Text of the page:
3) Focus on Cheap Staples

No matter how much prices vary over time, certain foods just always seem to be cheap. Take eggs for instance. I spend less than $20 per week on a total of 72 eggs for our 3-person household. Sure, I may have to absorb dirty looks from everyone who walks by me in Whole Foods, but that’s a small price to pay for having such a nutritious food for less than $1 per meal. The same can be said for chicken thighs, ground beef, canned fish, and frozen fruits and vegetables. Make these foods the focus of your weekly shopping, and it will be difficult to overspend on your total bill.

4) Buy Sale Items in Bulk

Fresh food goes bad. Whenever stores have an abundant supply of fresh food, they are forced to discount it so most of it doesn’t end up in the trash. You see this a lot with things like seafood. Seafood has such a short shelf life that it is almost guaranteed that there will be a few seafood items on sale every week. Don’t be afraid to stock up on sale items and throw some in the freezer for a later date. Add these sale items to the cheap staples you already have from number 3 and you should be well on your way to an inexpensive week of shopping.

5) Be Flexible

While it’s good to have a grocery list for items that are necessities, shopping without a grocery list can save you a lot of money. Instead of setting my meal plan for the week ahead of time, I like to let the store do it for me. If pork or beef is cheap this week, then it looks like we will be eating a lot of that. If avocados are cheap, then guacamole will probably happen in the next couple days. Don’t get your heart set on making something before you get to the store. You will just end up overpaying for foods that you could get for less money on another day. Be flexible with your meal plan and your wallet will thank you.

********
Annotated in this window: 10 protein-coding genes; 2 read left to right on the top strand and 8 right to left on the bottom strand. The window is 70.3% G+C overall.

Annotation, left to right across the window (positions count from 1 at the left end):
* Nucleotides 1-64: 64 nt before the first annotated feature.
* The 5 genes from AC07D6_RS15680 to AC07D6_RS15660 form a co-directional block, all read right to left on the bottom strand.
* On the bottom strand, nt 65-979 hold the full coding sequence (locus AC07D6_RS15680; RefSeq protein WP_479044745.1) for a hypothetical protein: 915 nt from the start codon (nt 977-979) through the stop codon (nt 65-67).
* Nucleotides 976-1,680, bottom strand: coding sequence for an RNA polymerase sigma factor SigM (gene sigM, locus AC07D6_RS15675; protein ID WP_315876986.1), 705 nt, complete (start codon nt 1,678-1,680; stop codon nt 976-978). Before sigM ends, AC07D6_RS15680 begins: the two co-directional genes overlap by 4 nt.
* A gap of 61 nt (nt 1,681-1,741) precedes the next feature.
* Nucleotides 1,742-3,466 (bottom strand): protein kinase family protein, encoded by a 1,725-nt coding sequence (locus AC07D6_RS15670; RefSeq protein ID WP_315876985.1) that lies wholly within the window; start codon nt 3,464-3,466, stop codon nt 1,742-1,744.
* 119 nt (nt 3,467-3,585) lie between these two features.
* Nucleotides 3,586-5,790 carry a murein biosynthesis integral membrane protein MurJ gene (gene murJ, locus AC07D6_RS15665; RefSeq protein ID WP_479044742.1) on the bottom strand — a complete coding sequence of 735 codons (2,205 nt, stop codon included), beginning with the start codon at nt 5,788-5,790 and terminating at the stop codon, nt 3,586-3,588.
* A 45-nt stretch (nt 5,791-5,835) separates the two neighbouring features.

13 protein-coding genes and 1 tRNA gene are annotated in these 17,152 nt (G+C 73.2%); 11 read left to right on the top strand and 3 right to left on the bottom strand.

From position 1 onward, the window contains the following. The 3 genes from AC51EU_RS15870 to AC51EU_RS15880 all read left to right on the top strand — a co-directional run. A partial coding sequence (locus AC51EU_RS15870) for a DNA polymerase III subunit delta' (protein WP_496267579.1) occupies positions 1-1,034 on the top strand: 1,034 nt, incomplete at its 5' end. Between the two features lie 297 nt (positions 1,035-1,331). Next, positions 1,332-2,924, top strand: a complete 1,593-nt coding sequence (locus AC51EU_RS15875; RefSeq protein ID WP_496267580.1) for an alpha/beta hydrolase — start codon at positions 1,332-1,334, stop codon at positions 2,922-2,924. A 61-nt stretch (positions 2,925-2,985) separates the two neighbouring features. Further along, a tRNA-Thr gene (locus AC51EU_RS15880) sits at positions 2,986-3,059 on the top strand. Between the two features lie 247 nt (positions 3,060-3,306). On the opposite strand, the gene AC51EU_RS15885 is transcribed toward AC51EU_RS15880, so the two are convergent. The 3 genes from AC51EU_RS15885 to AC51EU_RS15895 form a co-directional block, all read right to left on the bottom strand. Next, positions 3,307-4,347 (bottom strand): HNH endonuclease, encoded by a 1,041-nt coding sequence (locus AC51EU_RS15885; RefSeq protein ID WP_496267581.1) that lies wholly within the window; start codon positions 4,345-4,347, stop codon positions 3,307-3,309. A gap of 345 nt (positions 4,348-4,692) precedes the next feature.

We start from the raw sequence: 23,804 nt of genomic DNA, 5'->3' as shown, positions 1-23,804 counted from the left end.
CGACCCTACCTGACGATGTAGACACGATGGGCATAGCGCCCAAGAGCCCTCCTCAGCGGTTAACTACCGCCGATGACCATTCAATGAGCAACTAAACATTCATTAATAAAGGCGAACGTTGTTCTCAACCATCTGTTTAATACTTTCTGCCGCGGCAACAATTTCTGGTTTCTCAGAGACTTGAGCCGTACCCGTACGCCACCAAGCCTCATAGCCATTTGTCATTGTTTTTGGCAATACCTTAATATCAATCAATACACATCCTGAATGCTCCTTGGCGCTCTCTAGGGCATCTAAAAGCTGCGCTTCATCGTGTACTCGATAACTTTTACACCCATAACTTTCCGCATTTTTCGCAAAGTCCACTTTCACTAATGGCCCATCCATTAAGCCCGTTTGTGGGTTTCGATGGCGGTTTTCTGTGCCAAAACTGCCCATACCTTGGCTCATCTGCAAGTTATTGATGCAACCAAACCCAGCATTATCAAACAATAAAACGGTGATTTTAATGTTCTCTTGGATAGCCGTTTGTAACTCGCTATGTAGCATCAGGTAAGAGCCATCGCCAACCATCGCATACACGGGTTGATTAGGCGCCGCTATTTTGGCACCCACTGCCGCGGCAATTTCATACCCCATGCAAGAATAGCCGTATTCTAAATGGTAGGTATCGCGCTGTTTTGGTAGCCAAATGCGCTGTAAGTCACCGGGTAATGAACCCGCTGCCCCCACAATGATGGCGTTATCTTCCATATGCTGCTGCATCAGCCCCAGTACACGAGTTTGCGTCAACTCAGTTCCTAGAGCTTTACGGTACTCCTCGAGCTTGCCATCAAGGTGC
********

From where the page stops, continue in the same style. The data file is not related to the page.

6) Utilize Multiple Stores

It’s amazing how much prices can vary from store to store. In any given month, I will shop at Costco, Publix, Whole Foods, and several different farmers markets at least once. Sure, I am lucky enough to have all of these stores within 10 minutes of my house, but I think everyone can take advantage of multiple stores with a little planning and effort. Shopping at multiple stores taught me that the same jar of almond butter that cost over $15 at Publix, only cost me $6 at Costco. I also learned that Whole Foods has ridiculously expensive prices on most fruits and vegetables, but that their prices on eggs, grass-fed beef, chicken, and frozen produce are extremely reasonable. Rotate your shopping trips between different stores to get the best deals from each one.

7) Don’t Obsess over Organic, Grass-fed, or Free-range

Quality sources of food are preferred because it’s better for your health and its better for the environment, but don’t obsess over every single choice you have to make. If organic bananas are 3 times the price of conventional bananas, then buy the conventional ones. If they are having a sale on organic beef, but it is not grass-fed, don’t feel bad about skipping the grass-fed and saving a little bit of money this time. Try to make the majority of your grocery shopping from local, quality sources, and take advantage of the cost savings when the price difference becomes too great.

8) Utilize

Despite a recent debacle over a tea tumbler that I purchased for my girlfriend, I have had nothing but good experiences through Amazon. Most products ship for free and arrive to your doorstep within a few days. I have consistently used Amazon for things like shredded coconut, coconut milk, canned tuna, and canned sardines. Amazon sells in huge quantities, so they usually end up being much cheaper per unit than what you could buy them for in the grocery store. The 54 oz tub of Nutiva Organic Coconut Oil is the cheapest I have found anywhere and it taste so good that I refuse to buy coconut oil from anywhere else.

While I wouldn’t quite put myself in the same category as the people from Extreme Couponing, I have become pretty adept at getting the most bang for my buck. Once you harness your skills as a shopper, it won’t be long before eating healthy will be a lot cheaper than eating unhealthy ever was.

One thing that I try really hard not to do is to tell people what they should and shouldn’t eat. If you love Krispy Kreme doughnuts and want to eat them everyday, I don’t want to be the one to tell you to stop.

But there’s a certain level of assurance that comes with Krispy Kreme doughnuts and other junk foods. The person who is eating the junk food, knows that their eating junk.